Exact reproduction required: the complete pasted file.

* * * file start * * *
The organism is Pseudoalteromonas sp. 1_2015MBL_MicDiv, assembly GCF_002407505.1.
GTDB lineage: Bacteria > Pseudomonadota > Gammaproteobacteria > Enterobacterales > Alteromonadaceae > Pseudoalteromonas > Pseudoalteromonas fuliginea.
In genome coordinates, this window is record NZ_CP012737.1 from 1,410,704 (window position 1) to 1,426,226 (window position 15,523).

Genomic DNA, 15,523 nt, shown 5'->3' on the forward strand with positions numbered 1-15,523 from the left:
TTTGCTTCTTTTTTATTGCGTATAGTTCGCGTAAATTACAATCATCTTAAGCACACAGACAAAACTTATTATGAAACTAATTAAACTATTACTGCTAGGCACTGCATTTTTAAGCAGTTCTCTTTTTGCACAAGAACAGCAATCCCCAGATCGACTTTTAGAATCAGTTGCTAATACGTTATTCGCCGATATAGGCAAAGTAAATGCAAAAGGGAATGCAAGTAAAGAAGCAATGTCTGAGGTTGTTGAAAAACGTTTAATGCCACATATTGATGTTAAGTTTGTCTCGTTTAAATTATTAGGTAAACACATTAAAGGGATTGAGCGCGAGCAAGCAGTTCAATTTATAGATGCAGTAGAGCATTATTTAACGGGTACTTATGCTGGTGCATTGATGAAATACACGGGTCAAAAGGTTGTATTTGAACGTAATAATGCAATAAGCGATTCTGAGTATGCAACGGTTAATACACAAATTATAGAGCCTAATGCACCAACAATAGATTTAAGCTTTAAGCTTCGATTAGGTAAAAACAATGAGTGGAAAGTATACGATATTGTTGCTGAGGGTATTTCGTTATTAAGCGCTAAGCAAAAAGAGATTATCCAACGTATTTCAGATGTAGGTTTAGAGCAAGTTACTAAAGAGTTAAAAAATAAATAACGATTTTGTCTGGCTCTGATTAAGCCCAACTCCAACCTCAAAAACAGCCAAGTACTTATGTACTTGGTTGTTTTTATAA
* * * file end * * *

The organism is Pseudoalteromonas sp. 1_2015MBL_MicDiv, assembly GCF_002407505.1.
GTDB lineage: Bacteria > Pseudomonadota > Gammaproteobacteria > Enterobacterales > Alteromonadaceae > Pseudoalteromonas > Pseudoalteromonas fuliginea.
In genome coordinates, this window is record NZ_CP012737.1 from 1,410,704 (window position 1) to 1,426,226 (window position 15,523).

Genomic DNA, 15,523 nt, shown 5'->3' on the forward strand with positions numbered 1-15,523 from the left:
TTTGCTTCTTTTTTATTGCGTATAGTTCGCGTAAATTACAATCATCTTAAGCACACAGACAAAACTTATTATGAAACTAATTAAACTATTACTGCTAGGCACTGCATTTTTAAGCAGTTCTCTTTTTGCACAAGAACAGCAATCCCCAGATCGACTTTTAGAATCAGTTGCTAATACGTTATTCGCCGATATAGGCAAAGTAAATGCAAAAGGGAATGCAAGTAAAGAAGCAATGTCTGAGGTTGTTGAAAAACGTTTAATGCCACATATTGATGTTAAGTTTGTCTCGTTTAAATTATTAGGTAAACACATTAAAGGGATTGAGCGCGAGCAAGCAGTTCAATTTATAGATGCAGTAGAGCATTATTTAACGGGTACTTATGCTGGTGCATTGATGAAATACACGGGTCAAAAGGTTGTATTTGAACGTAATAATGCAATAAGCGATTCTGAGTATGCAACGGTTAATACACAAATTATAGAGCCTAATGCACCAACAATAGATTTAAGCTTTAAGCTTCGATTAGGTAAAAACAATGAGTGGAAAGTATACGATATTGTTGCTGAGGGTATTTCGTTATTAAGCGCTAAGCAAAAAGAGATTATCCAACGTATTTCAGATGTAGGTTTAGAGCAAGTTACTAAAGAGTTAAAAAATAAATAACGATTTTGTCTGGCTCTGATTAAGCCCAACTCCAACCTCAAAAACAGCCAAGTACTTATGTACTTGGTTGTTTTTATAA